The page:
2.4 GHz PA from Bisonelectronics

  • Hi OE3GBB,

    Hi Thomas, I have the same problem. I do have a double unit and do want to combine them for double power. The right amplifier is doing well, but the left one is oszillating. Did you find a solution yet?

    No, no solution until now.

    I disabled the onboard bias voltage and fed it from external. So I'm able to slowly increase it from 0V on. But at some point around 1,7V the circuit begins to oscillate.

    Another try was to make the input impedance better through cutting the trace after the input isolator and soldering a small coax cable with 50Ohms in there. Circuit still oscillates.

    Used one FET or two FETs at the same time. Circuit still oscillates.

    I'm really frustrated. Both modules I'm having here are oscillating. Not only one ist stable.

    Next try is to clean the downside of the pcb and the heat sink for giving a better ground potential. Maybe there is some oil from the milling machine left there. I've done that before but now I'll do it again very exactly.

    Did you had a look at the other thread (https://forum.amsat-dl.org/index.php?thread/51-what-tx-amplifier-do-you-plan-to-use/) here? It seems, some guys there are having also the same problem as we are having.

  • @G8UGD

    Adrian, many thanks for your prework and especially for your bias schematic, this was really helpful to check, whether there was a problem with the circuit.


    I am pleased my time has helped, and even more pleased that you have taken it further and made life that bit easier with your work, thanks for that. I am not into arduino programming so that was probably above me.

  • I have no solutions on the self oscillation of the units, I did have one that was lively on power up, but put that down to to much heatsink compound, now I only have a minute dab of it in the very centre of the devices. I removed the input circulator and 2.2Ghz filter and replaced with co-ax, had to then solder that down to the board or it acted like a pick up loop and caused some instability, but has been generally quite good. Only thing I can think of if you still have the output circulator fitted is to make sure that is still a very good ground on it's case, if you have removed the circulator from the output, then most take the power from the input to the circulator rather than the original connector, but others have gone different ways from what I can tell. So I tend to think it could be what ever works for you with that, try dropping to 26 Volts from 28 and see if that helps any???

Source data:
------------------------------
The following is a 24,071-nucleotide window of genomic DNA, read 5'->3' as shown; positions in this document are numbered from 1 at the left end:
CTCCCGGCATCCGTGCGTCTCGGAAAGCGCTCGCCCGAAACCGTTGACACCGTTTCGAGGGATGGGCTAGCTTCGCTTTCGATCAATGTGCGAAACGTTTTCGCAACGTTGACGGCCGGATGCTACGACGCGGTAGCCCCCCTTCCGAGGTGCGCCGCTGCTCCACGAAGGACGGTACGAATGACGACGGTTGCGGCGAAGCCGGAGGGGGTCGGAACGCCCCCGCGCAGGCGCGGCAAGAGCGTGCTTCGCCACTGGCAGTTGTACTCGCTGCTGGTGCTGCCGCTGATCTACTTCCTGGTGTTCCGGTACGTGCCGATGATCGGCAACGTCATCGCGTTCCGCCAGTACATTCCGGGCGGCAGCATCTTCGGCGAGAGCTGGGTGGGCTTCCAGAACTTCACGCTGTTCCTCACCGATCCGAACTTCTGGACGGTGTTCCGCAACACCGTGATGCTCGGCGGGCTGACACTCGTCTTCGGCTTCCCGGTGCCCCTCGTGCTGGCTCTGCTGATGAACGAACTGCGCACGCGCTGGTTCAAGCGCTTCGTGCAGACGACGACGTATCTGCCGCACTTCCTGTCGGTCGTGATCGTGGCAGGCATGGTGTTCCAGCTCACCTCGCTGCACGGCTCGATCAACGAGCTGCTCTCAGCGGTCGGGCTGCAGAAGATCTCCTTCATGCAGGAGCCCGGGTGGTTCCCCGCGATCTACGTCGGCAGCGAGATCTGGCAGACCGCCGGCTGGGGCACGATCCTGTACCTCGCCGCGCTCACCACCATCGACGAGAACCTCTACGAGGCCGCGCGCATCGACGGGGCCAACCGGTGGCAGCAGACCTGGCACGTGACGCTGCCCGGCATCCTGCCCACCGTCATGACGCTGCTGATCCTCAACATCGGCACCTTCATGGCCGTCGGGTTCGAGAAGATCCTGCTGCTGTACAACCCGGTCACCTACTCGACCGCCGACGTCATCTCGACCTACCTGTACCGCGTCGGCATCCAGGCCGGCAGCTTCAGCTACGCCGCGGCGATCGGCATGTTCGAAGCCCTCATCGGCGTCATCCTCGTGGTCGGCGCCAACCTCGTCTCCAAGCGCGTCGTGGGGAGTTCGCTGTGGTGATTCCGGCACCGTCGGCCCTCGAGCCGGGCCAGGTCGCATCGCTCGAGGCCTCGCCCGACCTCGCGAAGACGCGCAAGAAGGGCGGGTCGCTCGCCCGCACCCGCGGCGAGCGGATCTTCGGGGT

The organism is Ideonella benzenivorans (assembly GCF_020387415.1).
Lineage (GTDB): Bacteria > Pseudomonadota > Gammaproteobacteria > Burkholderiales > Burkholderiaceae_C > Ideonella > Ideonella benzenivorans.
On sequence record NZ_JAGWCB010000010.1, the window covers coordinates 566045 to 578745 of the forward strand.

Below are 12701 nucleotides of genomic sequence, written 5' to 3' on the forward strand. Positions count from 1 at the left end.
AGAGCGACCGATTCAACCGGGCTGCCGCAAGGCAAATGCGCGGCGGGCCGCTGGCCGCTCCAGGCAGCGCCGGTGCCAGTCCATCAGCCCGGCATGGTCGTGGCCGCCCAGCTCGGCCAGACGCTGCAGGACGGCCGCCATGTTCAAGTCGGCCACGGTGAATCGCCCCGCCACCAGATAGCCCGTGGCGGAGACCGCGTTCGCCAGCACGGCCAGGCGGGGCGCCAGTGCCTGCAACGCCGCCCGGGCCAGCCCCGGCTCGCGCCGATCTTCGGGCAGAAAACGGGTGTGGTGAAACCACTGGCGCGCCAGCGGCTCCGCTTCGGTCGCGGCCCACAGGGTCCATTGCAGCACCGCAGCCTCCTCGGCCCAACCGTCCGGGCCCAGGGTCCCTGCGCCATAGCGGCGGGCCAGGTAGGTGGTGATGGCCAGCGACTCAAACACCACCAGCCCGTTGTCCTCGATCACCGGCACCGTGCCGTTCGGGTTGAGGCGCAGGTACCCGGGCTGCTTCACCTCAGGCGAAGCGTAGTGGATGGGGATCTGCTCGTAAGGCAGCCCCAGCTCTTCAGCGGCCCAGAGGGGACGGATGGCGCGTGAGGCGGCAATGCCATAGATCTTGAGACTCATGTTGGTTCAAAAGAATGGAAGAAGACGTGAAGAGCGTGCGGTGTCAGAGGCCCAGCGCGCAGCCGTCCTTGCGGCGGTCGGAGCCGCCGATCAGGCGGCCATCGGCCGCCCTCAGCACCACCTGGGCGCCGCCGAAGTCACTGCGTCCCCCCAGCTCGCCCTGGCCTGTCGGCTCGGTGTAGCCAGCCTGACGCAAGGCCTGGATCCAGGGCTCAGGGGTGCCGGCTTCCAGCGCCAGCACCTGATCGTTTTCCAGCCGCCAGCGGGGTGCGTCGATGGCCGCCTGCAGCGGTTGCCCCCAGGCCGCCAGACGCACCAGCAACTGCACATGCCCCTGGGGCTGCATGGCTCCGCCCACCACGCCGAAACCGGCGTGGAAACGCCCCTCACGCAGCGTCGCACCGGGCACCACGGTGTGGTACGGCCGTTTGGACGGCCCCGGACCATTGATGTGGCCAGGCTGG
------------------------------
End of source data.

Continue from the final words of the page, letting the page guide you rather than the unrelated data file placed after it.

• Hi all,

    just a short update from my workbench:

    My amplifiers are working now and they do not oscillate anymore. :)
    What I've done, was:

    - complete dismount the board from the heat sink
    - removed output circulator and both transistors from the board
    - cleaned all of them (circulator, transistors, board AND heat sink) very carefully with alcohol
    - mounting the board with all screws (changed to M2.5x4mm) on the heat sink
    - mounting and soldering output circulator
    - mounting and soldering transistors (bend the gate and drain pins to get good contact!) as mentioned by ra3s in this article
    - Implement the common BIAS voltage modification as explained by DH1DA in this article

    - connecting the GND from the power supply only to the heat sink

    I used a 10kOhm multi-turn trim pot to be able to set the BIAS voltage very exactly.

    I believe, in my case there was some residue from adhesive tape (used to fix the output circulator to the board for transport) on the circulator and the board. This and some small gaps between the transistors and the heat sink are responsible for having no perfect ground connection at those elements.

    So many thanks for all those helpful postings here, guys! :thumbup:

  • DB2OS

    Changed the title of the thread from “Can I just ask about a PA from Bisonelectronics.” to “2.4 GHz PA from Bisonelectronics”.